March 5, 2019
It is a tenet of cultural history that modernism was born in the trenches of World War I. In art, poetry, and novels, traditional forms splintered on an unprecedented scale under the pressures of the devastating experience of war. In music, as well, the grand prewar narratives of late Romanticism seemed increasingly untenable in a fragmented world: brevity, atonality, enigma, even shock, were watchwords of postwar music.
But not all responded to the war with a modernist impulse. In 1915, as the war deepened, Sergei Rachmaninoff composed his great All-Night Vigil, as un-modernist a piece as one could imagine. Deeply traditional, it is based on the chants and hymns of the Russian Orthodox church, set in a conservative 19th-century tonality, with text in the centuries-old liturgical language of Old Church Slavonic. Richly colored and expressive, Rachmaninoff’s a cappella choral work is an hour-long journey through Orthodox faith. Completely devoid of irony (a characteristic aspect of modernism), the Vigil whole-heartedly asserts God’s providential care and protection of the world. For Rachmaninoff, even in darkness there is light.
The All-Night Vigil is as difficult to perform as many of the great works of modernism, but in different ways: the language is strange to most American singers; the usual four-part choir has to divide often into eight or more lines; the complex harmonies are perilously exposed; the vocal range, especially for basses, is extensive; and the rapid shifts of dynamic and mood demand close and constant attention from the singers.
This weekend’s performances of the All-Night Vigil by the California Bach Society, conducted by Artistic Director Paul Flight, presented a moving rendition of this challenging work. I heard their final performance Sunday afternoon in Berkeley’s St. Mark’s Episcopal Church, where the 30-odd members of the chamber choir sang with confidence, skill, and passion, as Rachmaninoff’s masterpiece deserves.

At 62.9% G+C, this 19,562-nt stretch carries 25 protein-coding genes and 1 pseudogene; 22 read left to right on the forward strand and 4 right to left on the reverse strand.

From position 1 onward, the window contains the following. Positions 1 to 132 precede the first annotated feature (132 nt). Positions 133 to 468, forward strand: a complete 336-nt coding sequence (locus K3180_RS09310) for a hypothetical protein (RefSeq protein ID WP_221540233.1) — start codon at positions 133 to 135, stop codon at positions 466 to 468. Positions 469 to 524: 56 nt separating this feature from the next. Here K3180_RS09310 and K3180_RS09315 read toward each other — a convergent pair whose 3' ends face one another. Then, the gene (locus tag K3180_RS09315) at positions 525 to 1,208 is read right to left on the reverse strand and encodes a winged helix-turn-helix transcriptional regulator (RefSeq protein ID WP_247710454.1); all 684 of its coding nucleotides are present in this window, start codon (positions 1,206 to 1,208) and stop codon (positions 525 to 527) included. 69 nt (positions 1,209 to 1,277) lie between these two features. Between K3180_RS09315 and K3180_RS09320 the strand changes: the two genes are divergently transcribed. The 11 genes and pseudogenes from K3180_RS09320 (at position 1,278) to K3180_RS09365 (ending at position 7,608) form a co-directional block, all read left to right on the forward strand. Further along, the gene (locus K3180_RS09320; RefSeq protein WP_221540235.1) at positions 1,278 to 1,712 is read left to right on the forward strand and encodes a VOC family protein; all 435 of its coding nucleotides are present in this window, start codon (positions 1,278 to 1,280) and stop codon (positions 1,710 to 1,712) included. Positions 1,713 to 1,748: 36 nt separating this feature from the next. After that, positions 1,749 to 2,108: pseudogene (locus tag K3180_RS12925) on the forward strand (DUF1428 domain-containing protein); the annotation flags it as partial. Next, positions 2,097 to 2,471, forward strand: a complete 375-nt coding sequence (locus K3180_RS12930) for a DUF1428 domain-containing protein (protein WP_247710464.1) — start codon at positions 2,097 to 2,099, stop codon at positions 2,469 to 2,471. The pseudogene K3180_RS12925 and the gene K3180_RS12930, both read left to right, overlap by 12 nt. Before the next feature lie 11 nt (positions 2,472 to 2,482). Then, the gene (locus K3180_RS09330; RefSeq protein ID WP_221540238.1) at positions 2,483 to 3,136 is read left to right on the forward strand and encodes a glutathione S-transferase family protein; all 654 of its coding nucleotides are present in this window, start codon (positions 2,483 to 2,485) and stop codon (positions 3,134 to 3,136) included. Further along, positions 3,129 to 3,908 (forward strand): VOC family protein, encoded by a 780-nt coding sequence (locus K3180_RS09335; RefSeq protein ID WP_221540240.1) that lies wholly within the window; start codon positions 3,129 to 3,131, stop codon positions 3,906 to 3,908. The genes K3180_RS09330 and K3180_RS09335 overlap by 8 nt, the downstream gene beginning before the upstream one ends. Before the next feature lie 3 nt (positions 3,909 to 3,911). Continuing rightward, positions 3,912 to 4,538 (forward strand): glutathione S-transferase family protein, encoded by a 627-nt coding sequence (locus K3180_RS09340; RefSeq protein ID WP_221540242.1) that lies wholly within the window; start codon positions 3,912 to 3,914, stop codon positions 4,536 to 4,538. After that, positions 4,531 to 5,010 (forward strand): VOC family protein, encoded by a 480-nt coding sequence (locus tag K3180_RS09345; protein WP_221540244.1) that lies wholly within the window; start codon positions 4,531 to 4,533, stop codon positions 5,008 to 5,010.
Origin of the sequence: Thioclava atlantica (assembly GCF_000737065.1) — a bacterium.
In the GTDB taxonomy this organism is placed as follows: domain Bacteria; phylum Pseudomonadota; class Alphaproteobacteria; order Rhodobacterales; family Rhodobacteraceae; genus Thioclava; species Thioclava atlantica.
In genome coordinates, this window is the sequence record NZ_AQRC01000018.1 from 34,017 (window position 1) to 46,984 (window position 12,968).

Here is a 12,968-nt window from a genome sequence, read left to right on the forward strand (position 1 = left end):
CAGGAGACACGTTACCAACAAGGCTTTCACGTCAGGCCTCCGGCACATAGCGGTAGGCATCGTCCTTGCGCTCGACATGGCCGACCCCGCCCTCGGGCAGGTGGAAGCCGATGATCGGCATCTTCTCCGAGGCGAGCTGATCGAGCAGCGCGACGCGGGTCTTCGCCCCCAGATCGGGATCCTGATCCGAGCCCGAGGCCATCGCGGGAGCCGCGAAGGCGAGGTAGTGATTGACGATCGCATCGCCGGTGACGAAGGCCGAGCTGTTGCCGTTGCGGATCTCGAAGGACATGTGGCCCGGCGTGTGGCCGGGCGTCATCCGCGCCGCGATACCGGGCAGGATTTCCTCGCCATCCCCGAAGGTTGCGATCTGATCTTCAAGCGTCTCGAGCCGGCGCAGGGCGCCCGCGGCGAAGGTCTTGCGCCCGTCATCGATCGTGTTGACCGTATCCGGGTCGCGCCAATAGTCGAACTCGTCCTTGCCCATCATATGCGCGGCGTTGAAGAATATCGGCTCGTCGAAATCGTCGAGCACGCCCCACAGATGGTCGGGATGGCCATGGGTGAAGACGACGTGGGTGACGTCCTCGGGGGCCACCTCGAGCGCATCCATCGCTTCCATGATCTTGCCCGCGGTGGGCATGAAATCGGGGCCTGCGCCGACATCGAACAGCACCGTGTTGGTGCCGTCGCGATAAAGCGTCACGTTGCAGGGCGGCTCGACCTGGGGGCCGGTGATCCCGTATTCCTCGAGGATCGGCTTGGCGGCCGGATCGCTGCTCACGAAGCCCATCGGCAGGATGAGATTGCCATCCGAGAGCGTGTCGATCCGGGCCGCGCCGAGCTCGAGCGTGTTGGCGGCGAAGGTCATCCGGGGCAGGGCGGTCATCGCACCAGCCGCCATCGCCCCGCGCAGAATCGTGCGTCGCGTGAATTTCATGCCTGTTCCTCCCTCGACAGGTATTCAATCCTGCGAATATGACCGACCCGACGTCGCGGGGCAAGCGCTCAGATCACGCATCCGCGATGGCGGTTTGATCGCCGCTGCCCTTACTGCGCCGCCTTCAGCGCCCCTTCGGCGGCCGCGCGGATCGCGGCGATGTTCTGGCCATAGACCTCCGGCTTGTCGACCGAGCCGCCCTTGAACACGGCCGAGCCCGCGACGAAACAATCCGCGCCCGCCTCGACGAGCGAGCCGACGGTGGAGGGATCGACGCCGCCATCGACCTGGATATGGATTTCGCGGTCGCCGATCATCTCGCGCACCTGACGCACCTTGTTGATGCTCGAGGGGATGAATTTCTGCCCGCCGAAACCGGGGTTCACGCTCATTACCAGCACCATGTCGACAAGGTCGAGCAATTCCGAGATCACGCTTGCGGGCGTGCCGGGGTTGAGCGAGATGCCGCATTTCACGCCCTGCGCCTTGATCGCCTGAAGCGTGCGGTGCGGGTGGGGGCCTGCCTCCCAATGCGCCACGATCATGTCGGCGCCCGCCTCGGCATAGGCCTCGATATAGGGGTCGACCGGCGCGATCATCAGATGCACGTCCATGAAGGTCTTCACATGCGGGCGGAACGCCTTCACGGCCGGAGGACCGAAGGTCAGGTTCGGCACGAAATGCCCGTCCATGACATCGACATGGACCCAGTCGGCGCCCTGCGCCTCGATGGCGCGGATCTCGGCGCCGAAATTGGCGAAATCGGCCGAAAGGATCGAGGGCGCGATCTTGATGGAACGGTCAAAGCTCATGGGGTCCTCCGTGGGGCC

Their diction conveyed the power of the text, especially in the deep, round Slavonic vowels that give such a rich dark tone to the sound; the choir negotiated the strings of difficult consonants (difficult, that is, to American mouths) with only an occasional hiccup in the rhythm.
Rachmaninoff’s writing is largely homophonic — that is, the many voices often move together, vocalizing the same text at the same time in sequences of chords (as in hymns and chorales). The California Bach Society normally sings Baroque music, where polyphony dominates — lines weaving around each other, different voices singing the text at different times. Here, the group expertly managed the intonation challenges of homophony: Each chord, often far removed from the previous one, locked in — if not instantly, at least almost so. Although Russian church music is performed without accompaniment in liturgical settings, here, sensibly, the choir was supported by a small electronic organ that helped the tuning (it was not audible in the final texture, even from the third row where I was sitting).
The demanding bass lines were supported by two guest singers, Eric Alatorre and Glenn Miller, whose basso profundo voices grounded the section as a whole, in particular with an astonishing low B flat (in the third octave below middle C!). Solo passages were sung with noble clarity by tenor Mark Bonney and with moving expressiveness (and sensitive Russian diction) by mezzo-soprano Gabriela Estephanie Solis.
Rachmaninoff’s very specific dynamic markings, which litter the score, were attentively performed, although the quietest passages (pianissimos, and sometimes even pianississimo — marked “ppp”) were louder than they should have been.
Flight’s sensitive and expansive leadership gave a trajectory to each of the 15 movements, and to the work as a whole. This long, demanding piece needs conviction and focus, and the ensemble seemed to have both of those in abundance.
In 1915, early in the Russian Revolution, Rachmaninoff’s conservative All-Night Vigil was surprisingly viable, but a few years later, with the enforced modernity of the secular Soviet state, the Vigil’s romanticism and its faith were untenable there, and the composer left his homeland for the United States. A hundred years later, the piece is fascinating both as a glimpse of a time of intense cultural transition and as a gorgeously expressive testament to spiritual resilience and joy, even in dark times.